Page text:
After my legs decided that the break was over, I changed back into "triathlon chic" clothes and hopped in a shuttle bus that took us straight into Mt. Tremblant village. There, as I said at the beginning of this post, we were in IronmanLand - even if you wanted to, you could not hide from triathletes, many of them already sporting their decal numbers on their arms and age on the calf. And of course, wearing their favorite race tshirt - the perfect conversation starter. I opted for the black Toronto Triathlon Festival tee; there is something elegant and bad ass about their cryptic symbol, which only people familiar with would recognize. Even though I was not part of the Ironman "family", at least I could talk triathlon. ;-)
The only thing missing on these slopes is snow
I wonder if this hill is part of the run course?
You know where triathletes live - look for the wetsuits hung out to dry
Everyone wants a photo by the Ironman sign
The gates to Transition
We walked around the village, took pictures, sneaked inside the "big tent", goofed for a bit on the big red Muskoka chair, then went to the volunteers' tent, wondering if it was time to check in for duty yet. We were told that we didn't have to be there a day in advance, all we needed to do was to follow the instructions in the email that we received from our team captain. Okeydokey, no problemo! We were both due to come back the next day at 7am to get our volunteer tshirt, wristband and lunch tickets. So, on this mental note, we left the Ironman expo and went to look for a place to eat.
Riri in a Muskoka Chair - how fitting!
Insert $$$ here
The red carpet
Time is up, literally.
Zin and the Gadget Man
We parked our tired bums on the sunny patio of Restaurant "La Forge", in front of a pint of Stella Artois. Zin had a beef cheek and goat cheese burger, while I settled on a duck confit salad. It was scrumptious! Around 9pm we decided to call it a night. We took the shuttle back to our car, then drove the 35km to our hotel, the Super 8 in Sainte Agathe des Monts, the closest hotel with rooms available, even 6 months in advance! It was not bad at all, we had a very comfy King bed and enough soap and shampoo for 2 days. In the Ironman spirit, we turned off the lights shortly after 10pm and went to sleep.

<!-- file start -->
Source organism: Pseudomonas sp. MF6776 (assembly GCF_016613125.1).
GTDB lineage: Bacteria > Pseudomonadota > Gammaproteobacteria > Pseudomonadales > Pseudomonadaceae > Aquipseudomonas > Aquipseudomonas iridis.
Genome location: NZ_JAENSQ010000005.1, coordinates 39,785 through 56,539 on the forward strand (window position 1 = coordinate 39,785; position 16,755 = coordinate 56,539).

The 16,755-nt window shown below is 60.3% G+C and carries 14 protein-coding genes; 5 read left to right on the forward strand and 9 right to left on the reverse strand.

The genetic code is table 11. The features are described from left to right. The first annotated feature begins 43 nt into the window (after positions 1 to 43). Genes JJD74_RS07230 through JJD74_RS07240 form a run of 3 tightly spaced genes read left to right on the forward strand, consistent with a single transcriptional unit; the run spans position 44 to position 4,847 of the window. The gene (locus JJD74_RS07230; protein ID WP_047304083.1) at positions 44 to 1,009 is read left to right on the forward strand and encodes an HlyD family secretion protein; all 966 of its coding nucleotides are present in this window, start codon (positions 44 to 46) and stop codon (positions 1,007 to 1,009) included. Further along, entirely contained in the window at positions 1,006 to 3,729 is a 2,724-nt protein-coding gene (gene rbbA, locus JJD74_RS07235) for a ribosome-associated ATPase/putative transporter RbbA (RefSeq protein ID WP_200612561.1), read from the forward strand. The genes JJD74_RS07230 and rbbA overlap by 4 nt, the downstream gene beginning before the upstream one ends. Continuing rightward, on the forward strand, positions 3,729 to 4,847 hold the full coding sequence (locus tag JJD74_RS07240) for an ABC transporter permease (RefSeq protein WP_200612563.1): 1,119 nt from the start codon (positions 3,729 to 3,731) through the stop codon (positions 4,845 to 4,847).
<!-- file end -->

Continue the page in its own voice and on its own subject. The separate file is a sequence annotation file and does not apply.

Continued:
The alarm clock went off at 4am and we jumped out of bed, ready to go go go! In 30min tops we were on our way. The wrong way. The long way. The scenic way. With deer in the headlights and winding, narrow, potholey roads in the middle of the forest and around a lake, and another, and another... the GPS confusion had stricken again. We didn't pay enough attention, the direction seemed okay, but once on this path, we hoped it would take us back on the highway... and the further we were getting away from it, the less we wanted to come back to it. I am not going to say how fast we went, but I was sure hanging on for my dear life, praying that we don't collide with any animal and the car doesn't do a flying jump in the lake nearby.

Eventually, after what seemed like an eternity, we found our way back onto the highway, then onto an airfield that got turned into a parking lot, where the shuttle buses were going to pick us up. Just in time I'd say, we arrived in the village with 30min to spare before the swim start. I went to the women's tent to check in with my team captain, got my volunteer tshirt, wristband and meal tickets, then headed towards the lake to spectate the swim start. On my way I caught up with Zin who was also ready to start his day as bike handler.
The delicate light of the sunrise
U2's "A Beautiful Day" was blasting in the air, helicopters were hovering above, dozens of boats all across the lake were trying to find the best viewing spot, and on a platform, 6 military officials were getting ready to load a real cannon for the official start. When the time came, jets flew by, the cannon BOOMED loud, and pro men, pro women and finally age groupers started the adventure of their lifetime. Out of 2300-and-something participants, 660 of them were there for their first Ironman.

We waited until the first age groupers were on their way, then went back to transition where our day as volunteers was about to start. My job was to help women as they were coming through the changing area. Basically, to be there to put on sunscreen, socks, shoes, gels in pockets, empty transition bags and pack them back up, strip wetsuits for those who still had them on (mostly pro women), chit-chat, encourage, console, assess whether someone needed medical assistance, etc.
Pro bags